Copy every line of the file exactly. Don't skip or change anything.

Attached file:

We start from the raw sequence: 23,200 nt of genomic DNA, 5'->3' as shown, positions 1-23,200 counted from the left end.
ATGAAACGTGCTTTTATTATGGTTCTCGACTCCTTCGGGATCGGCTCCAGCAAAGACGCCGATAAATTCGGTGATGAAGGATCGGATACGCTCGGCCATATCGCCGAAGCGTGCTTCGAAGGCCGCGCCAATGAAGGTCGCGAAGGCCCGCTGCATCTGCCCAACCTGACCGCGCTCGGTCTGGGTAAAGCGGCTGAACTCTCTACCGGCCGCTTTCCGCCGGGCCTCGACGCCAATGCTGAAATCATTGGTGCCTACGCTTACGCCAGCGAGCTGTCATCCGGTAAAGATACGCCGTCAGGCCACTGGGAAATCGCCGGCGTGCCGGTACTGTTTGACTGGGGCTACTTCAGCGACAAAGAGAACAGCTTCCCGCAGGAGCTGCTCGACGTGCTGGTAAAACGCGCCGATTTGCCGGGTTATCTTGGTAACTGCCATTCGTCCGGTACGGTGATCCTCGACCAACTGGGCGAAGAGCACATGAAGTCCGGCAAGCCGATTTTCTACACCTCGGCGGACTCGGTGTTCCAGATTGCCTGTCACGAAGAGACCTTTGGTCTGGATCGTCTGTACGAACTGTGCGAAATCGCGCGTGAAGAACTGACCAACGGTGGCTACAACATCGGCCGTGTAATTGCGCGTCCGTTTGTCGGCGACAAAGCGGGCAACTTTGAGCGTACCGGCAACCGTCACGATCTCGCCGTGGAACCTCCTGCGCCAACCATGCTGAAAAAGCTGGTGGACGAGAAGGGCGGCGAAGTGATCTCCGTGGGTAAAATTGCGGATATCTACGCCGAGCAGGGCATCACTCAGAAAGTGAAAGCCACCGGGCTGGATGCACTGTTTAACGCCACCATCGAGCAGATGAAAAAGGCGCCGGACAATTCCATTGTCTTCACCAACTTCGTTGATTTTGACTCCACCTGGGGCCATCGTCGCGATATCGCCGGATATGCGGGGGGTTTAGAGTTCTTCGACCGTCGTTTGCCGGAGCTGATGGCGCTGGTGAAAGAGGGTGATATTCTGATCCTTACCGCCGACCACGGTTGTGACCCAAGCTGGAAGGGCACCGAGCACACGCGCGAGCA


We start from the raw sequence: 23,200 nt of genomic DNA, 5'->3' as shown, positions 1-23,200 counted from the left end.
ATGAAACGTGCTTTTATTATGGTTCTCGACTCCTTCGGGATCGGCTCCAGCAAAGACGCCGATAAATTCGGTGATGAAGGATCGGATACGCTCGGCCATATCGCCGAAGCGTGCTTCGAAGGCCGCGCCAATGAAGGTCGCGAAGGCCCGCTGCATCTGCCCAACCTGACCGCGCTCGGTCTGGGTAAAGCGGCTGAACTCTCTACCGGCCGCTTTCCGCCGGGCCTCGACGCCAATGCTGAAATCATTGGTGCCTACGCTTACGCCAGCGAGCTGTCATCCGGTAAAGATACGCCGTCAGGCCACTGGGAAATCGCCGGCGTGCCGGTACTGTTTGACTGGGGCTACTTCAGCGACAAAGAGAACAGCTTCCCGCAGGAGCTGCTCGACGTGCTGGTAAAACGCGCCGATTTGCCGGGTTATCTTGGTAACTGCCATTCGTCCGGTACGGTGATCCTCGACCAACTGGGCGAAGAGCACATGAAGTCCGGCAAGCCGATTTTCTACACCTCGGCGGACTCGGTGTTCCAGATTGCCTGTCACGAAGAGACCTTTGGTCTGGATCGTCTGTACGAACTGTGCGAAATCGCGCGTGAAGAACTGACCAACGGTGGCTACAACATCGGCCGTGTAATTGCGCGTCCGTTTGTCGGCGACAAAGCGGGCAACTTTGAGCGTACCGGCAACCGTCACGATCTCGCCGTGGAACCTCCTGCGCCAACCATGCTGAAAAAGCTGGTGGACGAGAAGGGCGGCGAAGTGATCTCCGTGGGTAAAATTGCGGATATCTACGCCGAGCAGGGCATCACTCAGAAAGTGAAAGCCACCGGGCTGGATGCACTGTTTAACGCCACCATCGAGCAGATGAAAAAGGCGCCGGACAATTCCATTGTCTTCACCAACTTCGTTGATTTTGACTCCACCTGGGGCCATCGTCGCGATATCGCCGGATATGCGGGGGGTTTAGAGTTCTTCGACCGTCGTTTGCCGGAGCTGATGGCGCTGGTGAAAGAGGGTGATATTCTGATCCTTACCGCCGACCACGGTTGTGACCCAAGCTGGAAGGGCACCGAGCACACGCGCGAGCA